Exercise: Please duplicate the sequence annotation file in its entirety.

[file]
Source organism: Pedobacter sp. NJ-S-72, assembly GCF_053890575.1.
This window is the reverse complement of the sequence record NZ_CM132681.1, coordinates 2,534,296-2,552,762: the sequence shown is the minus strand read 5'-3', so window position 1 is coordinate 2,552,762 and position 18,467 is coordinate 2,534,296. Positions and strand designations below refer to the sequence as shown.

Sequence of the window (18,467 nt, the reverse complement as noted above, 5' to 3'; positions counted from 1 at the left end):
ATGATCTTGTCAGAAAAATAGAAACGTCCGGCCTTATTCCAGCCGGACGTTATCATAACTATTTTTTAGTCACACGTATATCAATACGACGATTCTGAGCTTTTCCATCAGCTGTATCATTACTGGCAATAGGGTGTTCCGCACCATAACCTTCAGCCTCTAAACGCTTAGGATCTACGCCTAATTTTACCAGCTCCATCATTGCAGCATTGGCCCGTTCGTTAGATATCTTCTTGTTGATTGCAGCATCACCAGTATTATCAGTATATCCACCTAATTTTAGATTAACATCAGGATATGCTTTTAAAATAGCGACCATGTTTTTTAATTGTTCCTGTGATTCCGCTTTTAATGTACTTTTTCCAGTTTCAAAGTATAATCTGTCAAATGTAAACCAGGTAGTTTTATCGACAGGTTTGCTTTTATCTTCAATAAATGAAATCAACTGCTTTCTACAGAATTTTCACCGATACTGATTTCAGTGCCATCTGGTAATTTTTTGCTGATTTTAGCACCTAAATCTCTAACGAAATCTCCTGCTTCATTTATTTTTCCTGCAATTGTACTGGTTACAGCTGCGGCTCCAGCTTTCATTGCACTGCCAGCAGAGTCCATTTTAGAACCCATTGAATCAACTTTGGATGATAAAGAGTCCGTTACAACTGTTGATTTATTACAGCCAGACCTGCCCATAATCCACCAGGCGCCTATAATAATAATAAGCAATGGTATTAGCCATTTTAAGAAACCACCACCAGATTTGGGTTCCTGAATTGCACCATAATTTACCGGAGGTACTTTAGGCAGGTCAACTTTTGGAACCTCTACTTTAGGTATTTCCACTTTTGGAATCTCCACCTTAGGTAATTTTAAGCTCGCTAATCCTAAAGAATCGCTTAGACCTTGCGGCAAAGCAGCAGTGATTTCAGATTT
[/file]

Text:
Source organism: Pedobacter sp. NJ-S-72, assembly GCF_053890575.1.
This window is the reverse complement of the sequence record NZ_CM132681.1, coordinates 2,534,296-2,552,762: the sequence shown is the minus strand read 5'-3', so window position 1 is coordinate 2,552,762 and position 18,467 is coordinate 2,534,296. Positions and strand designations below refer to the sequence as shown.

Sequence of the window (18,467 nt, the reverse complement as noted above, 5' to 3'; positions counted from 1 at the left end):
ATGATCTTGTCAGAAAAATAGAAACGTCCGGCCTTATTCCAGCCGGACGTTATCATAACTATTTTTTAGTCACACGTATATCAATACGACGATTCTGAGCTTTTCCATCAGCTGTATCATTACTGGCAATAGGGTGTTCCGCACCATAACCTTCAGCCTCTAAACGCTTAGGATCTACGCCTAATTTTACCAGCTCCATCATTGCAGCATTGGCCCGTTCGTTAGATATCTTCTTGTTGATTGCAGCATCACCAGTATTATCAGTATATCCACCTAATTTTAGATTAACATCAGGATATGCTTTTAAAATAGCGACCATGTTTTTTAATTGTTCCTGTGATTCCGCTTTTAATGTACTTTTTCCAGTTTCAAAGTATAATCTGTCAAATGTAAACCAGGTAGTTTTATCGACAGGTTTGCTTTTATCTTCAATAAATGAAATCAACTGCTTTCTACAGAATTTTCACCGATACTGATTTCAGTGCCATCTGGTAATTTTTTGCTGATTTTAGCACCTAAATCTCTAACGAAATCTCCTGCTTCATTTATTTTTCCTGCAATTGTACTGGTTACAGCTGCGGCTCCAGCTTTCATTGCACTGCCAGCAGAGTCCATTTTAGAACCCATTGAATCAACTTTGGATGATAAAGAGTCCGTTACAACTGTTGATTTATTACAGCCAGACCTGCCCATAATCCACCAGGCGCCTATAATAATAATAAGCAATGGTATTAGCCATTTTAAGAAACCACCACCAGATTTGGGTTCCTGAATTGCACCATAATTTACCGGAGGTACTTTAGGCAGGTCAACTTTTGGAACCTCTACTTTAGGTATTTCCACTTTTGGAATCTCCACCTTAGGTAATTTTAAGCTCGCTAATCCTAAAGAATCGCTTAGACCTTGCGGCAAAGCAGCAGTGATTTCAGATTT